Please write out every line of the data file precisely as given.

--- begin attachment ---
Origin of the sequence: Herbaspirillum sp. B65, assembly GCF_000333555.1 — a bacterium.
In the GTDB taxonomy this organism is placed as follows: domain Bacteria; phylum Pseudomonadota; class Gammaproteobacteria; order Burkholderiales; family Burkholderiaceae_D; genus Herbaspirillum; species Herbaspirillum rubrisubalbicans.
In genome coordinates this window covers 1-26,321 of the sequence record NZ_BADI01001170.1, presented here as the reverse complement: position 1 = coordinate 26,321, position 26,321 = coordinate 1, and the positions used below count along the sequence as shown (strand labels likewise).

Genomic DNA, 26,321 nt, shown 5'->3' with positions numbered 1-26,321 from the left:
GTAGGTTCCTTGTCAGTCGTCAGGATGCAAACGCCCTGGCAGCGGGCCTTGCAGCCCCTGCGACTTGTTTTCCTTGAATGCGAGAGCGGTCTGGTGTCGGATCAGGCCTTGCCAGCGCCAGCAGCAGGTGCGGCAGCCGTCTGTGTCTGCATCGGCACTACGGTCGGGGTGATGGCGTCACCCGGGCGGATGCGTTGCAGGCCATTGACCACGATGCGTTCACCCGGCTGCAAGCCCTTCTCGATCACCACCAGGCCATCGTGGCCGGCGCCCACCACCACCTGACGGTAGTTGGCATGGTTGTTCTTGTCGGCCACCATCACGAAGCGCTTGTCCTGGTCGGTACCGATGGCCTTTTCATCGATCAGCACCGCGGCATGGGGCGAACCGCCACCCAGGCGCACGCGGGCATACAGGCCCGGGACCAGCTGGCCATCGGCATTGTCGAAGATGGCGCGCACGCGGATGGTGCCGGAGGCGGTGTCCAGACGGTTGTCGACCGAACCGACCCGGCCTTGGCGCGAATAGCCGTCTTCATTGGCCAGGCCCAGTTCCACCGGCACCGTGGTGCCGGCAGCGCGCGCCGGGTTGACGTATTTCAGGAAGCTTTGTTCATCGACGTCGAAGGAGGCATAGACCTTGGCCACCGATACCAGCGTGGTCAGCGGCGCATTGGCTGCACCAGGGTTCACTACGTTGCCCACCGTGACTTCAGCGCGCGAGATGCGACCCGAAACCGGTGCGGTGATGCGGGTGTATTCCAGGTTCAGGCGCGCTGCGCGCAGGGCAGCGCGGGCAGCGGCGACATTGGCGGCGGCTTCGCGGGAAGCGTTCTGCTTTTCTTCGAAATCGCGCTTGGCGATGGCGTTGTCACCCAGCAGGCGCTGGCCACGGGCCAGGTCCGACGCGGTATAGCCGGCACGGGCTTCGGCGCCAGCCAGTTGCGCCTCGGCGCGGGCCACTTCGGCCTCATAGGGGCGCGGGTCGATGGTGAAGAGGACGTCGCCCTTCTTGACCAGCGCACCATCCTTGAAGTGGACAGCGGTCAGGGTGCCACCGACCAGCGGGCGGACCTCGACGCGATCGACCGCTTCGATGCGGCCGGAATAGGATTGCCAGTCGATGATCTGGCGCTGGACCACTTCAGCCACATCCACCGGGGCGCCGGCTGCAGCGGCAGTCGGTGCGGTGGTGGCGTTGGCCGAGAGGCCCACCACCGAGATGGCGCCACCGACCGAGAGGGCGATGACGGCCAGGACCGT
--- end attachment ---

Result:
Origin of the sequence: Herbaspirillum sp. B65, assembly GCF_000333555.1 — a bacterium.
In the GTDB taxonomy this organism is placed as follows: domain Bacteria; phylum Pseudomonadota; class Gammaproteobacteria; order Burkholderiales; family Burkholderiaceae_D; genus Herbaspirillum; species Herbaspirillum rubrisubalbicans.
In genome coordinates this window covers 1-26,321 of the sequence record NZ_BADI01001170.1, presented here as the reverse complement: position 1 = coordinate 26,321, position 26,321 = coordinate 1, and the positions used below count along the sequence as shown (strand labels likewise).

Genomic DNA, 26,321 nt, shown 5'->3' with positions numbered 1-26,321 from the left:
GTAGGTTCCTTGTCAGTCGTCAGGATGCAAACGCCCTGGCAGCGGGCCTTGCAGCCCCTGCGACTTGTTTTCCTTGAATGCGAGAGCGGTCTGGTGTCGGATCAGGCCTTGCCAGCGCCAGCAGCAGGTGCGGCAGCCGTCTGTGTCTGCATCGGCACTACGGTCGGGGTGATGGCGTCACCCGGGCGGATGCGTTGCAGGCCATTGACCACGATGCGTTCACCCGGCTGCAAGCCCTTCTCGATCACCACCAGGCCATCGTGGCCGGCGCCCACCACCACCTGACGGTAGTTGGCATGGTTGTTCTTGTCGGCCACCATCACGAAGCGCTTGTCCTGGTCGGTACCGATGGCCTTTTCATCGATCAGCACCGCGGCATGGGGCGAACCGCCACCCAGGCGCACGCGGGCATACAGGCCCGGGACCAGCTGGCCATCGGCATTGTCGAAGATGGCGCGCACGCGGATGGTGCCGGAGGCGGTGTCCAGACGGTTGTCGACCGAACCGACCCGGCCTTGGCGCGAATAGCCGTCTTCATTGGCCAGGCCCAGTTCCACCGGCACCGTGGTGCCGGCAGCGCGCGCCGGGTTGACGTATTTCAGGAAGCTTTGTTCATCGACGTCGAAGGAGGCATAGACCTTGGCCACCGATACCAGCGTGGTCAGCGGCGCATTGGCTGCACCAGGGTTCACTACGTTGCCCACCGTGACTTCAGCGCGCGAGATGCGACCCGAAACCGGTGCGGTGATGCGGGTGTATTCCAGGTTCAGGCGCGCTGCGCGCAGGGCAGCGCGGGCAGCGGCGACATTGGCGGCGGCTTCGCGGGAAGCGTTCTGCTTTTCTTCGAAATCGCGCTTGGCGATGGCGTTGTCACCCAGCAGGCGCTGGCCACGGGCCAGGTCCGACGCGGTATAGCCGGCACGGGCTTCGGCGCCAGCCAGTTGCGCCTCGGCGCGGGCCACTTCGGCCTCATAGGGGCGCGGGTCGATGGTGAAGAGGACGTCGCCCTTCTTGACCAGCGCACCATCCTTGAAGTGGACAGCGGTCAGGGTGCCACCGACCAGCGGGCGGACCTCGACGCGATCGACCGCTTCGATGCGGCCGGAATAGGATTGCCAGTCGATGATCTGGCGCTGGACCACTTCAGCCACATCCACCGGGGCGCCGGCTGCAGCGGCAGTCGGTGCGGTGGTGGCGTTGGCCGAGAGGCCCACCACCGAGATGGCGCCACCGACCGAGAGGGCGATGACGGCCAGGACCGT